EBNA-2 genotyped samples were further sub-genotyped targeting LMP-1 gene, which has a high degree of polymorphism among EBV genes [4]. A nested PCR of the LMP-1 gene was done as previously described [9], in the first round of amplification, primers A1 (5’-AGTCATAGTAGCTTAGCTGAA-3’) and A2 (5’-CCATGGACAACGACACAGT -3’) were used to amplify a fragment of 602 bp covering the C-terminus of LMP-1 gene In the second round of amplification, primers B1 (5’-AGTCATAGTAGCTTAGCTGAA-3’) and B2 (5’- CAGTGATGAACACCACCACG-3’) amplified a 587 bp fragment [9]. PCR reactions were prepared similar to the EBNA-2 amplification procedure and using the same kit and reagents, but with the designated primers. Amplification conditions were as follows: initial heat activation step of 15 min at 95°C; 40 cycles of PCR amplifications: 5 min. at 95°C, 1 min. at 53°C and 1 min. at 72°C; and a final extension step of 10 min. at 72°C. Amplified products were analyzed by 2% agarose gel electrophoresis and visualized using UV gel documentation system. In each experiment, a negative control (sterile water instead of DNA) and positive control were used.

Cloning

LMP-1 PCR products from 51 randomly selected samples were cloned, sequenced and compared to sequences deposited in NCBI GenBank followed by phylogenetic analysis. To do that, PCR products (587 bp) were purified using PCR purification kit (Qiagen; Germeny), and cloned by TA-cloning into pDrive vector using Qiagen cloning kit following the manufacturers' instructions. As previously described by AbuOdeh et al [45], three μl of the ligated plasmids were transformed by electroporation into 50 μL E. coli DH5α electrocompetent cells (Invitrogen, USA). Transformed cell were then allowed to recover using 300 μl SOC broth (Invitrogen) and incubated with shaking for 30 min at 37°C. The 300 μl of SOC bacterial suspensions were then spread on LB Agar containing 100 μg/ml ampicillin (Sigma, USA). Following an overnight incubation, several distinct colonies from each culture plate were randomly picked, suspended in LB broth containing 100 μg/ml ampicillin and grown with shaking for 24 hrs. Plasmids were purified from cultured bacteria using a QIAprep® Spin Miniprep Kit (Catalog # 231122, Qiagen, Germeny). Prior to sequencing, amplicons were examined for the presence of the cloned PCR products using restriction digestion with EcoRI enzyme. Digested samples were then analyzed in 2% agarose gel electrophoresis. Plasmids harboring the cloned fragment yielded a 587 bp band and a thicker large plasmid band. Samples were subsequently sequenced at MC lab (California State, U.S.) using ABI 3730XL sequencer, using T7 forward primer and Sp6 reverse primer.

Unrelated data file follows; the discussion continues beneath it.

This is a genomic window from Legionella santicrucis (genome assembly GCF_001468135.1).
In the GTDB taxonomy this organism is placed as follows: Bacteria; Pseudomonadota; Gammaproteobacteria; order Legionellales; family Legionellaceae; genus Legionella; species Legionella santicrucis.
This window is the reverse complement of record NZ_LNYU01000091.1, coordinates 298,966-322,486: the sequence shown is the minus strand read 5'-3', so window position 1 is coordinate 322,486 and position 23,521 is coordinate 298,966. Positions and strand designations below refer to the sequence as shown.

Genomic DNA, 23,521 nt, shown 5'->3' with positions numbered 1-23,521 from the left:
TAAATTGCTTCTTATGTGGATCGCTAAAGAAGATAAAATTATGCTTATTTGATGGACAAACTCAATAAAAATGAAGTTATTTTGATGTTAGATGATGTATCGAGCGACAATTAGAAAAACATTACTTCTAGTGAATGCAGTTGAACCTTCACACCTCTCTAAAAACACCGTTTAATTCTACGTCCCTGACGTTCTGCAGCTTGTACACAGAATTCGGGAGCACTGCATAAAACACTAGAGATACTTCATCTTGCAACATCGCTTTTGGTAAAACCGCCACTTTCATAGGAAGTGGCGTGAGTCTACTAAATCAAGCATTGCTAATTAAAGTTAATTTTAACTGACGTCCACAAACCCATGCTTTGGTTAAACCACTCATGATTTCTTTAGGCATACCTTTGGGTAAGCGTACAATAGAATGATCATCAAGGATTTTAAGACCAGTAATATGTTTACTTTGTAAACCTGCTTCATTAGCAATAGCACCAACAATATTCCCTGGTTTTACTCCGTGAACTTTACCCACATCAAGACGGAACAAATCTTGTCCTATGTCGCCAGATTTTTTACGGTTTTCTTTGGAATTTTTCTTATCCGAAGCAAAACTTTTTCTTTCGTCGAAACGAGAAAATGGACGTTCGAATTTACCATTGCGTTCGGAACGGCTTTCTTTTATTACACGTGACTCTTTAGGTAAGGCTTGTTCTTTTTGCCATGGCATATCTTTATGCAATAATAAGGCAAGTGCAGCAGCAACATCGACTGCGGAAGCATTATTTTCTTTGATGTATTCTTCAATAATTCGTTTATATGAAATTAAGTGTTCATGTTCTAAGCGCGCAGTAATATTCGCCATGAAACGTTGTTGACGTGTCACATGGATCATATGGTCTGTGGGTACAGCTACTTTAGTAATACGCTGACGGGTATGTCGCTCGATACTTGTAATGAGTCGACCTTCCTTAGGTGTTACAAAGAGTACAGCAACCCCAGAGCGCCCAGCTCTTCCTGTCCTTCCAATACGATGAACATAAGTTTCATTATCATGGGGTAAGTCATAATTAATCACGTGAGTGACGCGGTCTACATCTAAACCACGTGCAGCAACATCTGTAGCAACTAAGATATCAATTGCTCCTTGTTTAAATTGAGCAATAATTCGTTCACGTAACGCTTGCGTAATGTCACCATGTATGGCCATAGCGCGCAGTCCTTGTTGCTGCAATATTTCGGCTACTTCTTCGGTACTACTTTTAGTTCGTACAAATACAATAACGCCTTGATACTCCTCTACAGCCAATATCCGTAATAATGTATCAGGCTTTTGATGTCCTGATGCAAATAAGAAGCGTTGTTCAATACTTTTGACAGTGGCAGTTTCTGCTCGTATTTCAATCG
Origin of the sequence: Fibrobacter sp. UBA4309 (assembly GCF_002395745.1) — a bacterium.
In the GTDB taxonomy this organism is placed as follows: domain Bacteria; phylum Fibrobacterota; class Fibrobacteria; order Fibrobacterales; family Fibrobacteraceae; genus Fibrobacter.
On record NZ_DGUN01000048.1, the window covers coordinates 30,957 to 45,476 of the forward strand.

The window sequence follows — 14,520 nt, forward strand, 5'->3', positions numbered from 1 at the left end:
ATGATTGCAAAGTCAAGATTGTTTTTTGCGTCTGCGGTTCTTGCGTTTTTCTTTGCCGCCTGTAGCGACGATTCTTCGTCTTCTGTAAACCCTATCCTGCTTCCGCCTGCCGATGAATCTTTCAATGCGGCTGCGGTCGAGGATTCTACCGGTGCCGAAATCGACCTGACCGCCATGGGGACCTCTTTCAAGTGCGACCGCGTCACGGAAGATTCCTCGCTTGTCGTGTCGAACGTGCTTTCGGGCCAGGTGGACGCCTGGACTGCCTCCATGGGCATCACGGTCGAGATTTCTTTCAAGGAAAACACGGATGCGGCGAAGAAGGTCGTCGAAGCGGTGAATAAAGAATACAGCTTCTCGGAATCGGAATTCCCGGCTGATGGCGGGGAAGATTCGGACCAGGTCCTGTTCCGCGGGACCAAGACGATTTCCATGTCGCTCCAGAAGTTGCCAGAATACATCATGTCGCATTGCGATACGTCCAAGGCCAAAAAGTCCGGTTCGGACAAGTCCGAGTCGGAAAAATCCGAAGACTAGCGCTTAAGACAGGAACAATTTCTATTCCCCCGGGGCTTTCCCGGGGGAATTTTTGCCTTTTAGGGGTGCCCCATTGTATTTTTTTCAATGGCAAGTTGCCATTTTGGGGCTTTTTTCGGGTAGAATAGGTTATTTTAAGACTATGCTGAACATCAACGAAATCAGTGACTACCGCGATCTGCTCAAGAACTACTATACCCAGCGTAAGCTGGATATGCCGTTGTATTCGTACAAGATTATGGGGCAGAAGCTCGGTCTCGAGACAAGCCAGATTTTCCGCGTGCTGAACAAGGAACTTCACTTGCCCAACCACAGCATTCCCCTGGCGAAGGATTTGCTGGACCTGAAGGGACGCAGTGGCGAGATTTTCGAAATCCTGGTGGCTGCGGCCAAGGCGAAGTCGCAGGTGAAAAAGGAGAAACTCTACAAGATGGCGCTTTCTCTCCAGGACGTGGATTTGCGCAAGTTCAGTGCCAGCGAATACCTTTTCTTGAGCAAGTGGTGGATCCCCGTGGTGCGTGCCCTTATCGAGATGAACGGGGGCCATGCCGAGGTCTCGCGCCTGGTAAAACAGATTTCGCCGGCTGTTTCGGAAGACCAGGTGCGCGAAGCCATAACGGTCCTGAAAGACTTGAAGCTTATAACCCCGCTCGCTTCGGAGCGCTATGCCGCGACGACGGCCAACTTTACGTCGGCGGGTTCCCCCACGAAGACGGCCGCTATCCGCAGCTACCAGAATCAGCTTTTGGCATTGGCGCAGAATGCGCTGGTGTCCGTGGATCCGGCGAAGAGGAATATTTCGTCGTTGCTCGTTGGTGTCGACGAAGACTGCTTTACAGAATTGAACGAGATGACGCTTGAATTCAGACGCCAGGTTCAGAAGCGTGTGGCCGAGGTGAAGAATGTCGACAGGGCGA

Phylogenetic analysis

LMP-1 gene nucleotide sequences were translated to amino acid sequences and CLC sequence viewer (version 7.1.1. Aarhus, Denmark) was used to run sequence alignments and construct the phylogenetic tree. For sequence homology comparison, sequences were compared to reference sequences representing the seven main EBV strains available in the GenBank database: B95.8 prototype strain (V01555), Med + with 30-bp deletion (AY337721), Med -without 30-bp deletion (AY493810), China 1 (AY337723), China 2 (AY337724), Alaskan (AY337725), and NC strain (AY337726). As previously described by Saechan et al [13], sequences were aligned using Clustal W method, and the phylogenetic tree was generated using the neighbor joining method. Bootstrapping and reconstruction were carried out with 1000 replicates to obtain the confidence level of the phylogenetic tree.

Statistical analysis

To determine the relation significance between variable ratios, chi-square test was used. For the correlation between EBV serology and real time PCR results, Kruskal Wallis test and Mann–Whitney U test were used. Results with p-value < 0.05 were considered statistically significant. The statistics software SPSS.23 and GraphPad Prism 7.00 were used for data analysis.

Results

Seroprevalence of EBV among healthy blood donors in Qatar

Table 2 summarized the demography of the studied population. A total of 673 blood samples were analyzed in the present study, of which, 659 samples (97.9%) were from males and 14 samples (2.1%) from females. The majority of the samples were obtained from non-Qatari residents (66.9%), and the rest were from Qatari individuals (33.1%). The age of participants ranged between 19 and 68 years, (37.12 ± 9.3 years).

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Table 2. Demographic characteristics of the studied subjects (Total N = 673).

https://doi.org/10.1371/journal.pone.0189033.t002

Initially, all plasma samples (673) were screened for the presence of anti-EBV antibodies (VCA- IgG, VCA- IgM, EBNA1-IgG, EA-IgG) using ELISA. 97.9% (659/673) of the samples were seropositive for at least one of the aforementioned anti-EBV antibodies. A seroprevalence of 91.5% (n = 616) was detected for anti-EBNA IgG antibodies. High percentage of samples 97.9% (n = 659) were positive for VCA- IgG, while only 1.8% (n = 12) were positive for IgM class antibodies targeting the same gene. 10.6% (n = 71) samples tested positive for EA-IgG antibodies.

VCA IgG avidity assay was then performed as it distinguishes between past and active infection. The strength of IgG binding was evaluated in all samples that showed ambiguous serological interpretation and for samples with suspected active infection (n = 15). All tested samples (n = 15) had high RAI, which indicates the presence of high avidity mature IgG antibodies, thus, excludes the possibility of an active infection. Accordingly, final serological analysis indicated that the majority of individuals (594 out of 679; 88.26%) had a past infection with the virus, while only 9.7% (n = 65) had viral reactivation. Further, there was no sign of past EBV infection in the remaining 2.1% (n = 14) samples (Table 3).

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Table 3. EBV seroprevalence and viremia rates in the studied population (N = 673).

https://doi.org/10.1371/journal.pone.0189033.t003

Association of EBV seroprevalence with age, gender, and nationality